Gene Zion Papers
Scope and Contents
The collection contains production material for nine titles published between 1956 and 1965. Production materials consist mainly of manuscripts, including holographs, corrected typescripts and carbon typescripts, a dummy, and some marked copies for various editions. The collection also contains some correspondence to Gene Zion and Margaret Bloy Graham, his former wife and frequent collaborator, from their editors, including Ursula Nordstrom, and publishers as well as a copy of a paper done on Gene Zion and Margaret Bloy Graham. There is also correspondence and artwork from children, and a one page autobiographical sketch by Gene Zion.
- 1956 - 1980
- Zion, Gene (Person)
Conditions Governing Access
Open for use in the Elmer L. Andersen Library reading room.
Conditions Governing Use
This collection may be protected by the Copyright Law of the United States (Title 17, U.S. Code). It is the user's responsibility to verify copyright ownership and to obtain all necessary permissions prior to the reproduction, publication, or other use of any portion of these materials. Researchers may quote from the collection under the fair use provision of the copyright law.
Gene [Eugene] Zion was born October 5, 1913 in New York, New York. He graduated from the Pratt Institute and worked for Esquire Publications and CBS, and worked as a free lance writer and designer from 1949 to 1975. Gene Zion published his first book, All Falling Down, in 1951. His wife Margaret Bloy Graham (married 1948, divorced in 1968) illustrated the book. Gene Zion and Margaret Bloy Graham collaborated on many works, including the popular Harry the Dog books beginning with Harry the Dirty Dogin 1956. Critics praised Gene Zion's "charming" texts and his unique talent for envisioning the "story through the eyes of a child." Gene Zion's depiction of Harry's personality was also noted by critics who called Harry "a timeless personality inviting warmth, involvement and understanding." Gene Zion's stories and characters dealt with some of the "universal" problems children encounter and readers emphasized with the characters' plights. His books were also notable for their zany humor especially The Plant Sitter(1959), whose plot critics called a "happy blend of unanswerable logic and wild improbability." Gene Zion died on December 5, 1975.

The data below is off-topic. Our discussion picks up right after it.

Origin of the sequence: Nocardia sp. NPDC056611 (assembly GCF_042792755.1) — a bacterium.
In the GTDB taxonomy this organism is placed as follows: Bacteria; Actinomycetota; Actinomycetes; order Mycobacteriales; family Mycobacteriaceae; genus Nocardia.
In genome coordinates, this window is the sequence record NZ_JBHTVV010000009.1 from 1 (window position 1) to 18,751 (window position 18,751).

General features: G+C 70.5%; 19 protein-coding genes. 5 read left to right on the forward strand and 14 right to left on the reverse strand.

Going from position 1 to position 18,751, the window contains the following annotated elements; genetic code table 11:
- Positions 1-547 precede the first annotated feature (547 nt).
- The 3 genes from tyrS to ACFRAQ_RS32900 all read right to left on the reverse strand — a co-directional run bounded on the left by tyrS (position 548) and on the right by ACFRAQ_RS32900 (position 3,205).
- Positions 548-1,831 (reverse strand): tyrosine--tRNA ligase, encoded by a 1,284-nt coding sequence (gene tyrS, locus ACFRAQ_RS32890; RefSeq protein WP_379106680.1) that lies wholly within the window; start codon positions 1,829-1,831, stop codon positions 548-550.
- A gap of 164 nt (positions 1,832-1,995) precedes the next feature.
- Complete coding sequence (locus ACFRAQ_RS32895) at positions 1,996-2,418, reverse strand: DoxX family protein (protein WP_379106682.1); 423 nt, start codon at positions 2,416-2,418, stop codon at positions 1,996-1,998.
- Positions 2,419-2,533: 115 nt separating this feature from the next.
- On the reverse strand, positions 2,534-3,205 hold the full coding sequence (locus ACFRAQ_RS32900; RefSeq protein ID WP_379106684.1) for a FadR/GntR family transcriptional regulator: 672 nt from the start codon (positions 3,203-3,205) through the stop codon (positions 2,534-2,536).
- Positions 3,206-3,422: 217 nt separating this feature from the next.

Biographical Sources: Something About the Author, vol. 18, pp. 305-307; Twentieth Century Children's Writers, 3rd ed., pp. 1079-1080.
.4 Cubic Feet (1 hollinger box)
Language of Materials
Gene Zion's papers focus on his work as an author of children's books and include typescripts, proofs, dummies, and correspondence.
Collection guide arranged alphabetically by book title, with Biographical Information and Correspondence at the end.
Immediate Source of Acquisition
Gift of the family and estate of Gene Zion.
- Authors, American -- 20th century Subject Source: Library of Congress Subject Headings
- Children's literature, American Subject Source: Library of Congress Subject Headings
- Children's stories, American Subject Source: Library of Congress Subject Headings
- Dogs -- Juvenile fiction Subject Source: Library of Congress Subject Headings
- Manuscripts for publication Subject Source: Art & Architecture Thesaurus
- Mice -- Juvenile fiction Subject Source: Library of Congress Subject Headings
- Picture books Subject Source: Library of Congress Subject Headings
- Plants -- Juvenile fiction Subject Source: Library of Congress Subject Headings
- Squirrels -- Juvenile fiction Subject Source: Library of Congress Subject Headings
- Thanksgiving Day -- Juvenile fiction Subject Source: Library of Congress Subject Headings
- Gene Zion Papers, 1956-1980
- Christina Cowan; updated by Leslie Czechowski and Jim Eyer
- February 1999; updated 2004
- Description rules
- Describing Archives: A Content Standard
- Language of description
- Script of description
- Language of description note
Collecting Area Details
Contact The Children's Literature Research Collections Collecting Area
Suite 113, Elmer L. Andersen Library